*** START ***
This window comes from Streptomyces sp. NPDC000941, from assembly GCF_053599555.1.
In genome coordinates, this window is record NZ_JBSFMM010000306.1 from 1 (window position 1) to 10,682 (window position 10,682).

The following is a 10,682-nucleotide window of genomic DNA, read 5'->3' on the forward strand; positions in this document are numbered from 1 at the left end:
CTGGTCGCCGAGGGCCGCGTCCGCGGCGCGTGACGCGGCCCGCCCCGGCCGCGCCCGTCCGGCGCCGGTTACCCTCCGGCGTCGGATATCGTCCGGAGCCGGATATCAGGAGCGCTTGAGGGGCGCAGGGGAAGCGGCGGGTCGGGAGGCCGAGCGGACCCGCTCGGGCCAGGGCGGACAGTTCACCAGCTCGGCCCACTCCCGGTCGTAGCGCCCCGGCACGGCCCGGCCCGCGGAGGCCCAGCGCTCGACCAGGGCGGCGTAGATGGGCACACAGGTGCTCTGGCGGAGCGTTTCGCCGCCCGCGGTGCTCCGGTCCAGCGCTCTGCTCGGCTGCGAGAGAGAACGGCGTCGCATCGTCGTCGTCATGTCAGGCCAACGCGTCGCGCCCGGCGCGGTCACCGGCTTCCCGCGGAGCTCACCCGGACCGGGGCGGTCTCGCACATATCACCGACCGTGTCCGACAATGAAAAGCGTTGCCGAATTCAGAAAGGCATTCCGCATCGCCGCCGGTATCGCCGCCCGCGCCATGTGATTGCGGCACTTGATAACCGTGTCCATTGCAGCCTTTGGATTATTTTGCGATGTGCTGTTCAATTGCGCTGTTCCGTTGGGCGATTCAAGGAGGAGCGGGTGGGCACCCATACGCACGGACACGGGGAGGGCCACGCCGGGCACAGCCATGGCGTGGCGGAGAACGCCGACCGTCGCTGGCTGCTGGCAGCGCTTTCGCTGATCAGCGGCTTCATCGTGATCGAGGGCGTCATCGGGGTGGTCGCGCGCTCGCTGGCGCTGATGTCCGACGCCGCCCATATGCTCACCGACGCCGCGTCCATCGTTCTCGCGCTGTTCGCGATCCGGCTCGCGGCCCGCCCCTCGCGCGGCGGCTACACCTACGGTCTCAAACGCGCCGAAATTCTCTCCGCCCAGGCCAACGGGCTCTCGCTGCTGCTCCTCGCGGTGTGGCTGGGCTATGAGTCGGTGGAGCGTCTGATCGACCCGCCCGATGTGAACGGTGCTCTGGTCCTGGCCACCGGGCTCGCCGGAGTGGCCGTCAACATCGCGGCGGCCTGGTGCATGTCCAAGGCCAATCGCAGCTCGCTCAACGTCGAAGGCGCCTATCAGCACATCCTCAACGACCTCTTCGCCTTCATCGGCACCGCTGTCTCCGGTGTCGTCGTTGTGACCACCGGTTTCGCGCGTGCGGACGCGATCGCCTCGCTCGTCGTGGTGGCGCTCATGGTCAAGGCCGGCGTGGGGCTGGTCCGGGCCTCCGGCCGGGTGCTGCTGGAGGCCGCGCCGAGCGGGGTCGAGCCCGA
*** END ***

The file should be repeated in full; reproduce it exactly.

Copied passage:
This window comes from Streptomyces sp. NPDC000941, from assembly GCF_053599555.1.
In genome coordinates, this window is record NZ_JBSFMM010000306.1 from 1 (window position 1) to 10,682 (window position 10,682).

The following is a 10,682-nucleotide window of genomic DNA, read 5'->3' on the forward strand; positions in this document are numbered from 1 at the left end:
CTGGTCGCCGAGGGCCGCGTCCGCGGCGCGTGACGCGGCCCGCCCCGGCCGCGCCCGTCCGGCGCCGGTTACCCTCCGGCGTCGGATATCGTCCGGAGCCGGATATCAGGAGCGCTTGAGGGGCGCAGGGGAAGCGGCGGGTCGGGAGGCCGAGCGGACCCGCTCGGGCCAGGGCGGACAGTTCACCAGCTCGGCCCACTCCCGGTCGTAGCGCCCCGGCACGGCCCGGCCCGCGGAGGCCCAGCGCTCGACCAGGGCGGCGTAGATGGGCACACAGGTGCTCTGGCGGAGCGTTTCGCCGCCCGCGGTGCTCCGGTCCAGCGCTCTGCTCGGCTGCGAGAGAGAACGGCGTCGCATCGTCGTCGTCATGTCAGGCCAACGCGTCGCGCCCGGCGCGGTCACCGGCTTCCCGCGGAGCTCACCCGGACCGGGGCGGTCTCGCACATATCACCGACCGTGTCCGACAATGAAAAGCGTTGCCGAATTCAGAAAGGCATTCCGCATCGCCGCCGGTATCGCCGCCCGCGCCATGTGATTGCGGCACTTGATAACCGTGTCCATTGCAGCCTTTGGATTATTTTGCGATGTGCTGTTCAATTGCGCTGTTCCGTTGGGCGATTCAAGGAGGAGCGGGTGGGCACCCATACGCACGGACACGGGGAGGGCCACGCCGGGCACAGCCATGGCGTGGCGGAGAACGCCGACCGTCGCTGGCTGCTGGCAGCGCTTTCGCTGATCAGCGGCTTCATCGTGATCGAGGGCGTCATCGGGGTGGTCGCGCGCTCGCTGGCGCTGATGTCCGACGCCGCCCATATGCTCACCGACGCCGCGTCCATCGTTCTCGCGCTGTTCGCGATCCGGCTCGCGGCCCGCCCCTCGCGCGGCGGCTACACCTACGGTCTCAAACGCGCCGAAATTCTCTCCGCCCAGGCCAACGGGCTCTCGCTGCTGCTCCTCGCGGTGTGGCTGGGCTATGAGTCGGTGGAGCGTCTGATCGACCCGCCCGATGTGAACGGTGCTCTGGTCCTGGCCACCGGGCTCGCCGGAGTGGCCGTCAACATCGCGGCGGCCTGGTGCATGTCCAAGGCCAATCGCAGCTCGCTCAACGTCGAAGGCGCCTATCAGCACATCCTCAACGACCTCTTCGCCTTCATCGGCACCGCTGTCTCCGGTGTCGTCGTTGTGACCACCGGTTTCGCGCGTGCGGACGCGATCGCCTCGCTCGTCGTGGTGGCGCTCATGGTCAAGGCCGGCGTGGGGCTGGTCCGGGCCTCCGGCCGGGTGCTGCTGGAGGCCGCGCCGAGCGGGGTCGAGCCCGA